Switch to English Language Passer en langue française Omschakelen naar Nederlandse Taal Wechseln Sie zu deutschen Sprache Passa alla lingua italiana
Members: 70,296   Posts: 1,535,729   Online: 854
      
Page 1 of 2 12 LastLast
Results 1 to 10 of 13
  1. #1

    Join Date
    Nov 2004
    Location
    Naestved, DK
    Shooter
    Multi Format
    Posts
    2,333

    Fun coincidence and whats the Difference between AI and Pre-AI

    Paid my Photopusher a visit yesterday and came home with a 105 f/2,5 nikkor. I thought it was an AIS or at least an AI but according to MIR and the serial number which is actually the one mentioned on MIR its a pre-AI.
    Eccept for the exteriour and the f/32 minmum apperture on the pre-AI what are the differences
    Best regards
    Send from my Electronic Data Management Device using TWOFingerTexting

    Technology distinquishable from magic is insufficiently developed

    Søren Nielsen
    Denmark

  2. #2

    Join Date
    Jul 2012
    Location
    North Yorkshire, England
    Shooter
    35mm
    Posts
    720
    You will find on the Non or pre AI lens the apperture ring is smooth completely all the way round the back edge. An AI lend will have a machined 'step' cut into the back edge, or a pre AI lens may have been converted to an AI type and will have the machined edge or even just a machined 'cut out' in place of the complete step.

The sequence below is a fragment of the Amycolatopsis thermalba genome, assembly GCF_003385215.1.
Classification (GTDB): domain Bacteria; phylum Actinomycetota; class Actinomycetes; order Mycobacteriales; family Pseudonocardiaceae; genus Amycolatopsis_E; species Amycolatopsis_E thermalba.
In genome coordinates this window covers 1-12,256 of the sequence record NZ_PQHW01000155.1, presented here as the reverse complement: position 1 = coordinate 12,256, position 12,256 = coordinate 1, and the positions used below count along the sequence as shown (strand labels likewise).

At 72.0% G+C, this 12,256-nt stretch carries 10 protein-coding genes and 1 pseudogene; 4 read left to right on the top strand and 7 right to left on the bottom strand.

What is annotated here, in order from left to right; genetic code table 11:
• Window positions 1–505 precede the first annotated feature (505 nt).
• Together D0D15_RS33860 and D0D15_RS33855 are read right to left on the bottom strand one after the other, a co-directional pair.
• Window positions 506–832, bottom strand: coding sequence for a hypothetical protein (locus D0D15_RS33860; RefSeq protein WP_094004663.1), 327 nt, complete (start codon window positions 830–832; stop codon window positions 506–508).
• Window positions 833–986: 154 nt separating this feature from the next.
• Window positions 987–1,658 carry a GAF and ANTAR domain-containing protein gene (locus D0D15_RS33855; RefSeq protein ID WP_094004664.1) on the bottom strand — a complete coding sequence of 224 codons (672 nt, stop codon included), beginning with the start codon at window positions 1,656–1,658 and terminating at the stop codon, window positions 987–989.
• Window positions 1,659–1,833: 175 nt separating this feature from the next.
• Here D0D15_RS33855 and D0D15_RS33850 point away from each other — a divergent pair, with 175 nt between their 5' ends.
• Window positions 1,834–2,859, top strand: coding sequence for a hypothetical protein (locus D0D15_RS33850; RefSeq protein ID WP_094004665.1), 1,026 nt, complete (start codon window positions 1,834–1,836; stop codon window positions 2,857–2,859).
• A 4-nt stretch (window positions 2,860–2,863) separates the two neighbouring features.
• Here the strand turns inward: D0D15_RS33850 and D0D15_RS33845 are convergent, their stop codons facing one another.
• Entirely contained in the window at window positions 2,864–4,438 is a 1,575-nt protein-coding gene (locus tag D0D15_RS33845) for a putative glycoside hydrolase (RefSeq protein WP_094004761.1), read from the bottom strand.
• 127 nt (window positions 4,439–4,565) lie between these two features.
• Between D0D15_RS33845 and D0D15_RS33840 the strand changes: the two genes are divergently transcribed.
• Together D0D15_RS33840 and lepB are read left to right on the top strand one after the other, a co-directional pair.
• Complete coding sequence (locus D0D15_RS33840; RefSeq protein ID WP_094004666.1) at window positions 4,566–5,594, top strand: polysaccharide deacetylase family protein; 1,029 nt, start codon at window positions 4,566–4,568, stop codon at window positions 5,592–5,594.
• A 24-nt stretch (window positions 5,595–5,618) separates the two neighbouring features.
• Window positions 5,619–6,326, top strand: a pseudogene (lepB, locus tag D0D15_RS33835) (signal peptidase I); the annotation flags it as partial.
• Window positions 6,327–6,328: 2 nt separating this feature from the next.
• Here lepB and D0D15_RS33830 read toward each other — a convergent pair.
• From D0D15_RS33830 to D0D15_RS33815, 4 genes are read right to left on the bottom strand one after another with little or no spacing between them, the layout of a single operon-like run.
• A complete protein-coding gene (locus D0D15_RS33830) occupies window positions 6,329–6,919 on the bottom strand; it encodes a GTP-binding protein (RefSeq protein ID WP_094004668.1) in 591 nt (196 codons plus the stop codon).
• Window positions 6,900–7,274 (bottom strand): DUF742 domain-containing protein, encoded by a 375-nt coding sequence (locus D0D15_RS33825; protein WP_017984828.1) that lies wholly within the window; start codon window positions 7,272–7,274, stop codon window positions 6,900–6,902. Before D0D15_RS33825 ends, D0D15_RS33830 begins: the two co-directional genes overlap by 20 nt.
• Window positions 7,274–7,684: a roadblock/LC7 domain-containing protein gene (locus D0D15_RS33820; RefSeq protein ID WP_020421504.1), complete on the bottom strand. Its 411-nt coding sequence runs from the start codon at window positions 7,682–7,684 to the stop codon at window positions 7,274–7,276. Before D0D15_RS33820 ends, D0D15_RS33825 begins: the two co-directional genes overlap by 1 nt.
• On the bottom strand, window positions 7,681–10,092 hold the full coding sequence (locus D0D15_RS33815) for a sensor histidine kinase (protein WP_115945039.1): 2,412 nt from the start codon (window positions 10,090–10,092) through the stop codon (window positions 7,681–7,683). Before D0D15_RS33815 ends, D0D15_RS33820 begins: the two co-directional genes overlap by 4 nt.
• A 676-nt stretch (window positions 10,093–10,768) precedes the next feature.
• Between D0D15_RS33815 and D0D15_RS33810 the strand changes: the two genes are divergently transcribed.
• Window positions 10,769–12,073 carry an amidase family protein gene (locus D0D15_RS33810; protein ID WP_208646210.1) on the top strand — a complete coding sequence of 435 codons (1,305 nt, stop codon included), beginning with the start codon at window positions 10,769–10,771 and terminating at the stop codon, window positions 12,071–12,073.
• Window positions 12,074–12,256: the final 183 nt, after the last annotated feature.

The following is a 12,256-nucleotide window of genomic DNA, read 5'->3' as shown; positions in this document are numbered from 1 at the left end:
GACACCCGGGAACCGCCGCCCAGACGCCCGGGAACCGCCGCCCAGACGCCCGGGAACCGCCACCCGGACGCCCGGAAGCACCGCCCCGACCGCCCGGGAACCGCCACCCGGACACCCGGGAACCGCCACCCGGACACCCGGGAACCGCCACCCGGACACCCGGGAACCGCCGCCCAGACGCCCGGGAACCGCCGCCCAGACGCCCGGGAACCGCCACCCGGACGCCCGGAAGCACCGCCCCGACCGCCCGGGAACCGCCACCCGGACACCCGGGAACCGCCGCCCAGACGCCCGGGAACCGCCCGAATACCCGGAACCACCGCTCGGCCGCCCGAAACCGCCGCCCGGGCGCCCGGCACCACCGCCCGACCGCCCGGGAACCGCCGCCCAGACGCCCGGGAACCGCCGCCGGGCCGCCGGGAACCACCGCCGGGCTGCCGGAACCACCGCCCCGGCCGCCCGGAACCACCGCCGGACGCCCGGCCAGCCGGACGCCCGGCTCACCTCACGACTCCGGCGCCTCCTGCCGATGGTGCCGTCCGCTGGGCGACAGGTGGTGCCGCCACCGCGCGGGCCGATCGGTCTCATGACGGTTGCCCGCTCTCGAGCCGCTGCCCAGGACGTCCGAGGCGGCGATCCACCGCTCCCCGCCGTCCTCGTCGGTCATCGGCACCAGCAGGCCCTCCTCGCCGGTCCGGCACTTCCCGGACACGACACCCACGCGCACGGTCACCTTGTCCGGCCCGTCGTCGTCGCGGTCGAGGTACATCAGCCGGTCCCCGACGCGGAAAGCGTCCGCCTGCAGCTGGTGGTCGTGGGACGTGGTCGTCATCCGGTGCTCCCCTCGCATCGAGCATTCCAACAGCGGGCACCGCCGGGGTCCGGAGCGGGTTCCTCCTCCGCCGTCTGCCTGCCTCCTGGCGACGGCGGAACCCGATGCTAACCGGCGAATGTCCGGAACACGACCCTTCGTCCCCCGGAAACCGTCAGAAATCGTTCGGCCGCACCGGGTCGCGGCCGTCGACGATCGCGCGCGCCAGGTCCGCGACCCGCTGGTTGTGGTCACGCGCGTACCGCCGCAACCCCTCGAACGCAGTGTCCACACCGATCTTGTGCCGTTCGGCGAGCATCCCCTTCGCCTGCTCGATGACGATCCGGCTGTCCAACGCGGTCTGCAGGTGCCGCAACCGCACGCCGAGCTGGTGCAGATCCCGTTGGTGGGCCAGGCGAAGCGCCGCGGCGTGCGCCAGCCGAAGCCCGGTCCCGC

3. #3

    Join Date
    Dec 2005
    Location
    Hollis, NH
    Shooter
    35mm
    Posts
    732
    Images
    3
    That machined step on an Ai lens matches up with a piece on F3 generation and newer Nikons to indicate the f-stop of the lens. A pre-AI lens can't be mounted on these cameras unless either 1) your camera has a little button that lets you swing the tab out of the way - if so, you can mount a Pre-AI lens and use stop-down metering. or 2) Your Pre-AI has been "Ai'd " which means the original smooth F-stop ring has been replaced be a new F-Stop ring with the appropriate Ai notch cut out. Nikon used to provide Ai kits for doing this. If your lens has been Ai'd, then you can use it on any Nikon SLR.